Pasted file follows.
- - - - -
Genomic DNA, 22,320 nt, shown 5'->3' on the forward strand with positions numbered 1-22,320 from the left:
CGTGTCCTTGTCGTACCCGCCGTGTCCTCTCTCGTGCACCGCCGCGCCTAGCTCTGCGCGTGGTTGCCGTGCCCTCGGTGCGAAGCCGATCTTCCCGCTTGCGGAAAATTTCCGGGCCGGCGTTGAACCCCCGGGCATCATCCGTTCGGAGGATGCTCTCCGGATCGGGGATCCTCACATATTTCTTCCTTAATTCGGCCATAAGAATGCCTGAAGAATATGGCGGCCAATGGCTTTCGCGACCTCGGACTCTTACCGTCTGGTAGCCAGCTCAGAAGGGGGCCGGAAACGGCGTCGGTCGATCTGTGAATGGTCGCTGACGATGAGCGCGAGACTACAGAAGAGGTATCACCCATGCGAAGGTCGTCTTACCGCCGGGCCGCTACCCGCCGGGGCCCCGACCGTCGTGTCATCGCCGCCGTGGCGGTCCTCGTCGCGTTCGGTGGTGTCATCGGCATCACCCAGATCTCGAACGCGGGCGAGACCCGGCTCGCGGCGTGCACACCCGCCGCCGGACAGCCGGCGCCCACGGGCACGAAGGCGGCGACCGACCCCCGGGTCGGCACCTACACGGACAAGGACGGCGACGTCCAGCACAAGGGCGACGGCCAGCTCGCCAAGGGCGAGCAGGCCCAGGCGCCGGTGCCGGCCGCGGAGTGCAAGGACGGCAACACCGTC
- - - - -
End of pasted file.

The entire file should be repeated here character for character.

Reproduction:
Genomic DNA, 22,320 nt, shown 5'->3' on the forward strand with positions numbered 1-22,320 from the left:
CGTGTCCTTGTCGTACCCGCCGTGTCCTCTCTCGTGCACCGCCGCGCCTAGCTCTGCGCGTGGTTGCCGTGCCCTCGGTGCGAAGCCGATCTTCCCGCTTGCGGAAAATTTCCGGGCCGGCGTTGAACCCCCGGGCATCATCCGTTCGGAGGATGCTCTCCGGATCGGGGATCCTCACATATTTCTTCCTTAATTCGGCCATAAGAATGCCTGAAGAATATGGCGGCCAATGGCTTTCGCGACCTCGGACTCTTACCGTCTGGTAGCCAGCTCAGAAGGGGGCCGGAAACGGCGTCGGTCGATCTGTGAATGGTCGCTGACGATGAGCGCGAGACTACAGAAGAGGTATCACCCATGCGAAGGTCGTCTTACCGCCGGGCCGCTACCCGCCGGGGCCCCGACCGTCGTGTCATCGCCGCCGTGGCGGTCCTCGTCGCGTTCGGTGGTGTCATCGGCATCACCCAGATCTCGAACGCGGGCGAGACCCGGCTCGCGGCGTGCACACCCGCCGCCGGACAGCCGGCGCCCACGGGCACGAAGGCGGCGACCGACCCCCGGGTCGGCACCTACACGGACAAGGACGGCGACGTCCAGCACAAGGGCGACGGCCAGCTCGCCAAGGGCGAGCAGGCCCAGGCGCCGGTGCCGGCCGCGGAGTGCAAGGACGGCAACACCGTC